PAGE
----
Oh Dear, Geoffrey!

Sharing and caring Posted on 07 Jan, 2016 09:12AM

Oh Dear, Geoffrery! by Gemma O’Neill, published by Templar Books

All the rain recently has meant our outdoor family fun was somewhat limited to a few quick dashes to the park in between downpours. And with rain comes mud and puddles – perilous for our pushchair but a delight for our toddler. She’s enjoyed all the splashing and squelching almost as much as riding in her favourite blue swing.

But as she’s keen to point out to us when we read Emma O’Neill’s tale of Geoffrey the clumsy giraffe, he doesn’t enjoy his experience of puddles and mud one bit.

We first meet Geoffrey as he tries in earnest to make friends with the meerkats, rhinos, elephants and zebras, who are all so much closer to the ground than he is. Wobbling, teetering, ‘bending and buckling’, Geoffrey is the butt of the others’ jokes and jeers.

Despondent, his day takes a turn when some monkeys ask if they can climb his long neck to reach the treetops. Geoffrey eagerly obliges, much to the monkeys’ delight. Then, standing tall with pride, the birds in the trees tweet their delight as they greet their tall new companion, who shares their view from the trees’ lofty branches.

The story is perfectly aligned to beautiful illustrations, which bring movement and life to the pages – the droplets of water and clouds of sand dancing and billowing off the page, and a final double page of the twinkling night sky. This is a charming tale, reminding us that, if we keep looking, we can all find a way to be ourselves, help others, and bring happiness to new friends.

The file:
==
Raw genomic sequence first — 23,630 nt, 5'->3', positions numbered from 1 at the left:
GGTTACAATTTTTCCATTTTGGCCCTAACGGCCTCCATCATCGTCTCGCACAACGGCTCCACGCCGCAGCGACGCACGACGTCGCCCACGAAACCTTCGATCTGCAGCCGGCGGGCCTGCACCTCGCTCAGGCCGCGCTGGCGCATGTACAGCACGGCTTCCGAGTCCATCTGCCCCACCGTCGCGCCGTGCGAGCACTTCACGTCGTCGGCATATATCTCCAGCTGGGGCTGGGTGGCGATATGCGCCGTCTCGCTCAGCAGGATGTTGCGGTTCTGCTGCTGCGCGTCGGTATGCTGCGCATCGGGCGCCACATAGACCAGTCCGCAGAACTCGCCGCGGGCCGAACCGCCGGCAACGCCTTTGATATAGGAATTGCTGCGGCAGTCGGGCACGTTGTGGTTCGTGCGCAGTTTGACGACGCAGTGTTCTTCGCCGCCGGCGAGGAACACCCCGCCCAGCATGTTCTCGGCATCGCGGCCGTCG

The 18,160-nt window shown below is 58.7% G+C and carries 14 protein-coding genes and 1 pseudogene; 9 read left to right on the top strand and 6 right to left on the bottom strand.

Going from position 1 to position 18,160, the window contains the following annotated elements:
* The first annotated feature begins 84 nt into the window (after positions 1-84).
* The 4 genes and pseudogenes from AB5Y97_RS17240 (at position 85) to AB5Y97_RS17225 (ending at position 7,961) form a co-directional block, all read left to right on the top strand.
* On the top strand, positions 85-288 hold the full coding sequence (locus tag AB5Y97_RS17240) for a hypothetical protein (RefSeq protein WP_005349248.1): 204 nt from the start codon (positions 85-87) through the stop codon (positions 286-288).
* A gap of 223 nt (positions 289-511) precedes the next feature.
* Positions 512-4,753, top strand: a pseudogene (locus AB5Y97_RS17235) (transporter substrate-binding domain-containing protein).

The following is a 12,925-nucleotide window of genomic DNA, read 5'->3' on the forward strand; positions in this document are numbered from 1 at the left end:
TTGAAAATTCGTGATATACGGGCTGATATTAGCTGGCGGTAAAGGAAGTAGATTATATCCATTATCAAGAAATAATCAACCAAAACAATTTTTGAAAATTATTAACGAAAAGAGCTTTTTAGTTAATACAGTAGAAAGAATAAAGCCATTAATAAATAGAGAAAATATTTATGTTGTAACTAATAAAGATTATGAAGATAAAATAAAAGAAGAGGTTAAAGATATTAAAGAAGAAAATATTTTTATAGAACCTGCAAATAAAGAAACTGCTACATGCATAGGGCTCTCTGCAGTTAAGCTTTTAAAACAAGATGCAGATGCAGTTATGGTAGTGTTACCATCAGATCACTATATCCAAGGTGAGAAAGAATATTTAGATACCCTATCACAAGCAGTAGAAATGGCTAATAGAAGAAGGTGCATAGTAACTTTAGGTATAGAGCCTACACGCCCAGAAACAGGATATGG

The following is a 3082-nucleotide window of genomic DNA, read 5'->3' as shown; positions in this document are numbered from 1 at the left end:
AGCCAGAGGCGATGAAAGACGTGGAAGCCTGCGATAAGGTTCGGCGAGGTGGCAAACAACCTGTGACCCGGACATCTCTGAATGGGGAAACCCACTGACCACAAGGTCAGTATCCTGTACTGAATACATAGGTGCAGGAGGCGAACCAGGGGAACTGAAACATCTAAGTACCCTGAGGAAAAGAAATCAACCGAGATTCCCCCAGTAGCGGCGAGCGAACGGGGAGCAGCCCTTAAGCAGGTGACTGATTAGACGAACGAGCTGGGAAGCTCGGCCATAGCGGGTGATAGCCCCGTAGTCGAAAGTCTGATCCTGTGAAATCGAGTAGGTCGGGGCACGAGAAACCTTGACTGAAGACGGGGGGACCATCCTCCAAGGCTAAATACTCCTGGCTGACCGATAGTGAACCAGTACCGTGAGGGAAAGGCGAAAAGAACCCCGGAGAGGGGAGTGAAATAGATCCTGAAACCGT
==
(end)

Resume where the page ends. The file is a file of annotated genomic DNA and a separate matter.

Not Me!

Sharing and caring Posted on 19 Aug, 2015 02:53PM

Not Me! by Nicola Killen, published by Egmont

In recent weeks, we’ve found ourselves inadvertently interpreting our daughter’s actions as possible indicators for her professional future. Recently she’s developed a keen interest in Duplo, particularly building steps and towers, and often creates structures that inspire us to wonder if she’ll become an engineer or an architect. She loves being part of cooking dinner, particularly making breadcrumbs, peeling onions and plucking grapes from their stalks – maybe she’ll be a famous chef? When in artist mode, she enjoys painting, chalk drawing and decorating cardboard boxes – she might be the next Barbara Hepworth?

One talent she’s not yet honed is tidying up. She knows it’s a good thing to do in principle – indeed, she’s mastered a song about it (happily singing “this is the way we tidy up” as she removes puzzles and dinosaurs from her toybox) but hasn’t yet adjoined the lyrics with the representative actions.